January 21, 2021

Cross-covariance isolate detect: a new change-point method for estimating dynamic functional connectivity

Evidence of the non stationary behavior of functional connectivity (FC) networks has been observed in task based functional magnetic resonance imaging (fMRI) experiments and even prominently in resting state fMRI data. This has led to the development of several new statistical methods for estimating this time-varying connectivity, with the majority of the methods utilizing a sliding window approach. While computationally feasible, the sliding window approach has several limitations. In this paper, we circumvent the sliding window, by introducing a statistical method that finds change-points in FC networks where the number and location of change-points are unknown a priori. The new method, called cross-covariance isolate detect (CCID), detects multiple change-points in the second-order (cross-covariance or network) structure of multivariate, possibly high-dimensional time series. CCID allows for change-point detection in the presence of frequent changes of possibly small magnitudes, can assign change-points to one or multiple brain regions, and is computationally fast. In addition, CCID is particularly suited to task based data, where the subject alternates between task and rest, as it firstly attempts isolation of each of the change-points within subintervals, and secondly their detection therein. Furthermore, we also propose a new information criterion for CCID to identify the change-points. We apply CCID to several simulated data sets and to task based and resting state fMRI data and compare it to recent change-point methods. CCID is also applicable to electroencephalography (EEG), magentoencephalography (MEG) and electrocorticography (ECoG) data. Similar to other biological networks, understanding the complex network organization and functional dynamics of the brain can lead to profound clinical implications. Finally, the R package ccid implementing the method from the paper is available from GitHub.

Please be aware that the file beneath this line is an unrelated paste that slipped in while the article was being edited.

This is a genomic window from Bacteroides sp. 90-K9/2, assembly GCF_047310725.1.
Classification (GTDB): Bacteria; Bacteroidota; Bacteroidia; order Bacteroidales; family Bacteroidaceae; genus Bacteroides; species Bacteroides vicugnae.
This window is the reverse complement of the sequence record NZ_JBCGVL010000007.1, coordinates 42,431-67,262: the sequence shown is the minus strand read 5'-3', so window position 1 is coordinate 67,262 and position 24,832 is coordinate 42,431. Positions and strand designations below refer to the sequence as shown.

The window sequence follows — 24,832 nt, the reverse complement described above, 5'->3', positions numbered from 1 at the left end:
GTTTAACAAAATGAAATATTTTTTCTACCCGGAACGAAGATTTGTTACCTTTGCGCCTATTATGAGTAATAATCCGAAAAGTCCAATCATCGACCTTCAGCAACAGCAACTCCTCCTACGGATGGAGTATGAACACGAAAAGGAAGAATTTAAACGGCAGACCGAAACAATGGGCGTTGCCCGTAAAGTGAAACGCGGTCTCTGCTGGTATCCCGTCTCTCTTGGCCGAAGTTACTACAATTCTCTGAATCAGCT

bioRxiv Subject Collection: Neuroscience

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